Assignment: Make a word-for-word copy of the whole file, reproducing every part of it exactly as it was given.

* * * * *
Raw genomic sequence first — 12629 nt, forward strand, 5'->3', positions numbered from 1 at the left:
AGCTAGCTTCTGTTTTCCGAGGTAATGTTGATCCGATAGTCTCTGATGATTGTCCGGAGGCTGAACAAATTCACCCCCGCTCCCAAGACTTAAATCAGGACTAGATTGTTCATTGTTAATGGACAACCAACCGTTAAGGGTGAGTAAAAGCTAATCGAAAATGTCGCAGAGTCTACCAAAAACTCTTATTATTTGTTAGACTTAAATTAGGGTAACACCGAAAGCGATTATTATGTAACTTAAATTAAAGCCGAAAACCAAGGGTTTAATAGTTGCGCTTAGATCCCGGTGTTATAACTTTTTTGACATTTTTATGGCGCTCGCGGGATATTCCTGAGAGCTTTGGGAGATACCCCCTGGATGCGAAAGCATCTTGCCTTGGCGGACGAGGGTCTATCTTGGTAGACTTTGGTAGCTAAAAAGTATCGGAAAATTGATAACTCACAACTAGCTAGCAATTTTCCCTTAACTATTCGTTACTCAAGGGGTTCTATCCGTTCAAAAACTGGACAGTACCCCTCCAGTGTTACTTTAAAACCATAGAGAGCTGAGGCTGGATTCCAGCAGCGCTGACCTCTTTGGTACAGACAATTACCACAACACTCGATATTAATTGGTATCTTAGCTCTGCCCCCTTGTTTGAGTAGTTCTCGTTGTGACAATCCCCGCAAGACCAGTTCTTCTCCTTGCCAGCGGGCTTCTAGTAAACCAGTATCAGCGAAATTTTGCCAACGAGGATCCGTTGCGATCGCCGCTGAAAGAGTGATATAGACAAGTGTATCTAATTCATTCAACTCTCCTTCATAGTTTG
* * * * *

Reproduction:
Raw genomic sequence first — 12629 nt, forward strand, 5'->3', positions numbered from 1 at the left:
AGCTAGCTTCTGTTTTCCGAGGTAATGTTGATCCGATAGTCTCTGATGATTGTCCGGAGGCTGAACAAATTCACCCCCGCTCCCAAGACTTAAATCAGGACTAGATTGTTCATTGTTAATGGACAACCAACCGTTAAGGGTGAGTAAAAGCTAATCGAAAATGTCGCAGAGTCTACCAAAAACTCTTATTATTTGTTAGACTTAAATTAGGGTAACACCGAAAGCGATTATTATGTAACTTAAATTAAAGCCGAAAACCAAGGGTTTAATAGTTGCGCTTAGATCCCGGTGTTATAACTTTTTTGACATTTTTATGGCGCTCGCGGGATATTCCTGAGAGCTTTGGGAGATACCCCCTGGATGCGAAAGCATCTTGCCTTGGCGGACGAGGGTCTATCTTGGTAGACTTTGGTAGCTAAAAAGTATCGGAAAATTGATAACTCACAACTAGCTAGCAATTTTCCCTTAACTATTCGTTACTCAAGGGGTTCTATCCGTTCAAAAACTGGACAGTACCCCTCCAGTGTTACTTTAAAACCATAGAGAGCTGAGGCTGGATTCCAGCAGCGCTGACCTCTTTGGTACAGACAATTACCACAACACTCGATATTAATTGGTATCTTAGCTCTGCCCCCTTGTTTGAGTAGTTCTCGTTGTGACAATCCCCGCAAGACCAGTTCTTCTCCTTGCCAGCGGGCTTCTAGTAAACCAGTATCAGCGAAATTTTGCCAACGAGGATCCGTTGCGATCGCCGCTGAAAGAGTGATATAGACAAGTGTATCTAATTCATTCAACTCTCCTTCATAGTTTG